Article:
Fully 6-in-10 (60%) likely Democratic primary voters say that they are completely decided on their candidate choice.  Clinton (68%) supporters are slightly more likely than Sanders backers (60%) to say their vote is locked in.  These results indicate a slight solidification over the 52% who were completely decided last month.  Another 23% of Democrats have a strong preference but are still open to considering other candidates.  Fewer than 1-in-5 either have only a slight preference (7%) or are really undecided (10%).

"Sanders is sitting in the driver's seat heading into the last few days before New Hampshire voters head to the polls," said Murray.

Sanders supporters and undecided voters were asked about the possibility of them actually voting for Clinton on Tuesday.  In addition to the 42% support she already receives, another 13% of voters say they are at least somewhat likely to mark their ballots for Clinton when they go to the polls, while 35% say they are not at all likely to do so.  Among Clinton supporters and undecided voters, Sanders could potentially add 15% to his current 52% support, while just 25% say they definitely would not consider voting for him on Tuesday.

In making their final decision about who to support, Democratic voters are significantly more likely to prioritize shared values (63%) than the ability to win the White House (23%).  Another 13% feel there is no need to choose between these two concerns.  Sanders voters are much more likely to place a premium on shared values (82%) over electability (10%), while Clinton supporters are more divided between shared values (43%) and electability (37%).

About half of both Democratic (54%) and Republican (49%) primary voters say they have been personally contacted to obtain their support for a candidate, indicating the high level of retail politicking that goes on in New Hampshire and the potential for last minute appeals to sway voters.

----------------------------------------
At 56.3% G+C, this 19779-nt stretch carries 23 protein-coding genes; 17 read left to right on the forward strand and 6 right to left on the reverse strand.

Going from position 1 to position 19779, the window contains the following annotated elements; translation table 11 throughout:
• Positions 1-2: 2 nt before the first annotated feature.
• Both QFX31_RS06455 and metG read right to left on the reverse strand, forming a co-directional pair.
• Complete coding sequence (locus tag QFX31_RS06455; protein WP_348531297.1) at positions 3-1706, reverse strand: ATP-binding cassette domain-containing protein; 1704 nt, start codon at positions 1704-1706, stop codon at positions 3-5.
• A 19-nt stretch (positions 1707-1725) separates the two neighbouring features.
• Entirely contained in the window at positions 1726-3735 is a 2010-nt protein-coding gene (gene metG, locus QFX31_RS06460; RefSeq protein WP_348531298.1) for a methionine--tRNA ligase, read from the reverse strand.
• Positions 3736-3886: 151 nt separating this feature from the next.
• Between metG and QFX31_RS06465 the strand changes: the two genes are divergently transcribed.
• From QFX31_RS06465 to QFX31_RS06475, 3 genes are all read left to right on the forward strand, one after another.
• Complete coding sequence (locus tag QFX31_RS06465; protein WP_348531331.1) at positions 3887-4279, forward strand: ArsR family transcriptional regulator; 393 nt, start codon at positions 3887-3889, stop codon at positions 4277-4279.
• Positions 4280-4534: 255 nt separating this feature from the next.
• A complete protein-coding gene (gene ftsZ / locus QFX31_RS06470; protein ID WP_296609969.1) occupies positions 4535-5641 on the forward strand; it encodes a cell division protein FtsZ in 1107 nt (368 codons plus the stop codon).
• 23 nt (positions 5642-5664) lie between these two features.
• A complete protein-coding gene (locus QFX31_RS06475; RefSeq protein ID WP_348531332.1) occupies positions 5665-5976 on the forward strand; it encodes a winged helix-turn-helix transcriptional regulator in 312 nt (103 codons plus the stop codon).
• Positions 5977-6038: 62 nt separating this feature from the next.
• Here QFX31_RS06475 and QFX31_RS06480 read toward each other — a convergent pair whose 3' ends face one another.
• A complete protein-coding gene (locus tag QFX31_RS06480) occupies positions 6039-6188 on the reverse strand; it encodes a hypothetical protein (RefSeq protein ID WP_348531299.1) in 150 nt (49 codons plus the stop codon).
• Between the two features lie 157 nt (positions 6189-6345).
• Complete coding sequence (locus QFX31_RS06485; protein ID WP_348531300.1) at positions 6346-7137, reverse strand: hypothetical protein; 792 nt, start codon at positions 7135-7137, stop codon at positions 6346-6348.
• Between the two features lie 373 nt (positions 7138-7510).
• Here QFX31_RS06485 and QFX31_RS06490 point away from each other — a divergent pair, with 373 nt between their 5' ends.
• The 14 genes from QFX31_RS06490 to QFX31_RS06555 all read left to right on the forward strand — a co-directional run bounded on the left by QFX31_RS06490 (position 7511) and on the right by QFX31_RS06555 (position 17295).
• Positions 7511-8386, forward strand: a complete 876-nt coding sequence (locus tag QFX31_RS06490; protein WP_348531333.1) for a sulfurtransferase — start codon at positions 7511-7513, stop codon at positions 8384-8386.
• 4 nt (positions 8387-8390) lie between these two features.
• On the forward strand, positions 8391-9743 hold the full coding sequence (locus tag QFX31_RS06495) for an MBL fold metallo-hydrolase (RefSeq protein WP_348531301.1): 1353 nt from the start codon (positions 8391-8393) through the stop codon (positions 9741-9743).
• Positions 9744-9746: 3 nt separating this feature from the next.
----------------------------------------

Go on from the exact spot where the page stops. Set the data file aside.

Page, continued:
Murray added, "These results reflect the state of the New Hampshire primary races as of Saturday night.  If you want a prediction, I can only suggest you turn on the TV at 8 pm eastern time Tuesday night."

The Monmouth University Poll  was conducted by telephone from February 4 to 6, 2016 with 508 New Hampshire voters likely to vote in the Republican presidential primary and 502 New Hampshire voters likely to vote in the Democratic presidential primary.  The Republican likely primary voter sample has a margin of error of ± 4.4 percent and the Democratic likely primary voter sample has a margin of error of ± 4.4 percent.  The poll was conducted by the Monmouth University Polling Institute in West Long Branch, NJ.

 

DATA TABLES 

The questions referred to in this release are as follows:

(* Some columns may not add to 100% due to rounding.)

 

ASKED OF LIKELY REPUBLICAN PRIMARY VOTERS:

 

R1.   If the Republican primary election for president was today, would you vote for – [NAMES WERE ROTATED]

Feb.
2016
Jan.
2016
Nov.
2015
Sept.
2015
July
2015
Donald Trump 30% 32% 26% 28% 24%
John Kasich 14% 14% 11% 11% 7%
Marco Rubio 13% 12% 13% 4% 6%
Jeb Bush 13% 4% 7% 7% 12%
Ted Cruz 12% 14% 9% 8% 3%
Chris Christie 6% 8% 5% 2% 4%
Carly Fiorina 5% 5% 5% 7% 3%
Ben Carson 4% 3% 16% 17% 5%
(VOL) Other 1% 0% 0% 3% 8%
Jim Gilmore

n/a

0%

<1%

0%

<1%

Lindsey Graham

n/a

n/a

<1%

1% <1%
Mike Huckabee

n/a

1% 1% 1% 2%
Bobby Jindal

n/a

n/a

0%

<1%

2%
George Pataki

n/a

n/a

<1%

1% 2%
Rand Paul

n/a

4% 3% 4% 5%
Rick Santorum

n/a

0%

<1%

1% 1%
(VOL) Undecided

3%

3% 4% 7% 14%
(n) (508) (414) (410) (415) (467)

 

R2.  Which of the following best describes where your decision stands at this moment: I am completely decided on which candidate I will support, I have a strong preference right now but I am willing to consider other candidates, I have a slight preference among a group of candidates I like, or I am really undecided among a number of candidates?

Feb.
2016
Jan.
2016
Nov.
2015
Completely decided 49% 32% 20%
Strong preference 31% 42% 39%
Slight preference 12% 15% 22%
Undecided 9% 12% 19%

 

R3.   How likely is it that you could end up voting for [CANDIDATE NAME] on Tuesday – very, somewhat, not too, or not at all likely? [NAMES WERE ROTATED]

Already
support
(R1)
Very
likely
Somewhat
likely
Not too
likely
Not at
all
likely
(VOL)
Don’t
know
Jeb Bush 13% 1% 15% 9% 61% 1%
Chris Christie 6% 2% 16% 14% 62% 1%
Ted Cruz 12% 1% 16% 10% 59% 1%
John Kasich 14% 1% 17% 10% 57% 2%
Marco Rubio 13% 3% 23% 12% 49% 1%
Donald Trump 30% 1% 14% 6% 49% 1%

 

R4.   In deciding who to support for the Republican nomination for president, is it more important to you:  that the candidate shares your values or that the candidate can win the White House in November? [CHOICES WERE ROTATED]